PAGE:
What and Why

Presumably you're reading this because you clicked on my upgrade notice. And you only saw my upgrade notice because... well... because your browser isn't very good.

Simply put, for the first years of the web all we had were browsers that weren't very good. So we built pages with a bunch of cheats in them to make them look good in the bad browsers. We knew that would catch up to us some day, and hoped we'd have proper browsers by then.

The day has come, and we do have better browsers. Trouble is, how to tell people using the older browsers that it's time to download the new version? This is how.

It's nothing personal. It's just now that we've got properly made browsers, we can build our pages correctly. But they won't look right on the old browsers, and we don't want to leave you behind.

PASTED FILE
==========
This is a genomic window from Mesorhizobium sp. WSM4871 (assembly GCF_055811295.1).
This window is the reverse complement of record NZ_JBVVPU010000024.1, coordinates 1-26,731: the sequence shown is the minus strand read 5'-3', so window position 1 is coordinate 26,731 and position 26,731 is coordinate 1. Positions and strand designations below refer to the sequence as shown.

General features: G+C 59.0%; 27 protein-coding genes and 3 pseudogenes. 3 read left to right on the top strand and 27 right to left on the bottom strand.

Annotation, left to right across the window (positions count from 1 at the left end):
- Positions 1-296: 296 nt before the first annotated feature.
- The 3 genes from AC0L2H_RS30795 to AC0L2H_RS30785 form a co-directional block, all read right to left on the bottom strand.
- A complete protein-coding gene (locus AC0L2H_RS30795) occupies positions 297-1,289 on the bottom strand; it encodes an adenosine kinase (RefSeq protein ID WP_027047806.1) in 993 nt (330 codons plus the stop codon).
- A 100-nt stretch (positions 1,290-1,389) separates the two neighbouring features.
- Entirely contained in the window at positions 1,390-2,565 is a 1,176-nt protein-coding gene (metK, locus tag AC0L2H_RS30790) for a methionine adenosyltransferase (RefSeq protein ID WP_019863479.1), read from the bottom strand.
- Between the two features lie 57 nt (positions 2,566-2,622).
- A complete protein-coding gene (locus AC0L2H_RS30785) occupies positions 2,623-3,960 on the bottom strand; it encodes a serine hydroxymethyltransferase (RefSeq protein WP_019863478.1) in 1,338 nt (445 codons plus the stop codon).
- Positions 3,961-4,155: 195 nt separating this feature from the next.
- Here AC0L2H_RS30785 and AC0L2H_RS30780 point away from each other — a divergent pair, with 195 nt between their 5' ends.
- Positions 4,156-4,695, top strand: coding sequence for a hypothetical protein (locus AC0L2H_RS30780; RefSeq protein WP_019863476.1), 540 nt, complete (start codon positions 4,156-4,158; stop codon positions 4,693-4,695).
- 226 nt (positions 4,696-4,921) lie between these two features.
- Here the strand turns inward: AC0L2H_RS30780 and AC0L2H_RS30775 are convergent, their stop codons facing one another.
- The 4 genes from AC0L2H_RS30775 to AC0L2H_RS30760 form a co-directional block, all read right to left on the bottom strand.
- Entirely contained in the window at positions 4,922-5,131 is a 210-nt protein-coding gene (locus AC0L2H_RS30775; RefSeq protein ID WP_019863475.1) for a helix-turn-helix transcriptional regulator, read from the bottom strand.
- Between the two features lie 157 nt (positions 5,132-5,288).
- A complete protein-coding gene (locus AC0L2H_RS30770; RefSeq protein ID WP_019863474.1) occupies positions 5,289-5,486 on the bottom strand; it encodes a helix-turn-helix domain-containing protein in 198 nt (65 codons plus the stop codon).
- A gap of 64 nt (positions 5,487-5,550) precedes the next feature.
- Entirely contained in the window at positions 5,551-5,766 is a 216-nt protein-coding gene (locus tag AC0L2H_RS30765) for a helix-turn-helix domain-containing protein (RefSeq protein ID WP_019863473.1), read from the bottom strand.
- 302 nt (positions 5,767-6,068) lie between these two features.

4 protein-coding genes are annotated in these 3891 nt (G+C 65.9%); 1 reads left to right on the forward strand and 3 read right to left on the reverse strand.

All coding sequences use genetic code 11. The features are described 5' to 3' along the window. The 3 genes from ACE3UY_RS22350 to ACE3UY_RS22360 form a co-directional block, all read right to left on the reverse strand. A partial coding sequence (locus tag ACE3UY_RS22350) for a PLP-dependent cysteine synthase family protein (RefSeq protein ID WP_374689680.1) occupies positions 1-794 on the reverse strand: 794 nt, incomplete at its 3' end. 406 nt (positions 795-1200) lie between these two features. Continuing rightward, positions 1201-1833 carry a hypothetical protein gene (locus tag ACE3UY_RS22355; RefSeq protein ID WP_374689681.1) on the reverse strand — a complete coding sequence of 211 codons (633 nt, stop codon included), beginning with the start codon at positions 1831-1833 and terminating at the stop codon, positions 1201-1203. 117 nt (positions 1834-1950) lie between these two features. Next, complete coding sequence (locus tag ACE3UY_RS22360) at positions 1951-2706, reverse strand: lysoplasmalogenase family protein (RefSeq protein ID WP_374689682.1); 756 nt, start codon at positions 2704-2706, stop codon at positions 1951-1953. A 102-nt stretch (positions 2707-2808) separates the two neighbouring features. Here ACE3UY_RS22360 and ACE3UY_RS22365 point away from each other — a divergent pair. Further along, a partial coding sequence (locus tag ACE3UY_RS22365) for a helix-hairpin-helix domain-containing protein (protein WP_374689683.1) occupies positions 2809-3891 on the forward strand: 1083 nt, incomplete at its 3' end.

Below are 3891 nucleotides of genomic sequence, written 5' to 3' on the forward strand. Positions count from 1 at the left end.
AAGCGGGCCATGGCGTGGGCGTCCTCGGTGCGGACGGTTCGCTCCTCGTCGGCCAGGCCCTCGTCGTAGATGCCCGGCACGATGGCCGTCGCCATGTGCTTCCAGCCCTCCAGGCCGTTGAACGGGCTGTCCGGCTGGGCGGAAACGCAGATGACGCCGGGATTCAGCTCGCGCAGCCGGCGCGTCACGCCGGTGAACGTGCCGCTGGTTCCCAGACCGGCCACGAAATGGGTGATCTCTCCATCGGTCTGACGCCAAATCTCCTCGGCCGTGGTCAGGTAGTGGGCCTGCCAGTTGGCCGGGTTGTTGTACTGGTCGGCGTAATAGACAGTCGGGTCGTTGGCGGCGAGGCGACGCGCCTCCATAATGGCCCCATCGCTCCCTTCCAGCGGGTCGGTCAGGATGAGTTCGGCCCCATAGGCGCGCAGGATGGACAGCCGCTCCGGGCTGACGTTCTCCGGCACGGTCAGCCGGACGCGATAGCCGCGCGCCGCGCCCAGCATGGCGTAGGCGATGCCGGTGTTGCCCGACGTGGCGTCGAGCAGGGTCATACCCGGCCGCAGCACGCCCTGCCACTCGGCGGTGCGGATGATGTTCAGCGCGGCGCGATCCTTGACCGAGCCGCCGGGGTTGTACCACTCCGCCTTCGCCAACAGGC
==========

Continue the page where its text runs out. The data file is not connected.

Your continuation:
So here's the link to the Web Standards Project's browser upgrade initiative. It'll open in a new window. There'll be further details if you're curious, and links to a variety of good free browsers. Very likely the latest version of the browser you're using will be there as well. If you don't know what to use, let me suggest the latest release of Mozilla. It's stable and probably implements the standards better than any other browser as of this writing.

If you're on a slow modem and don't want to be stuck downloading a new browser, many computer magazines come with a CD full of software. These usually include the latest browsers too.

Henry Hartley
DC Perl Mongers
January, 2002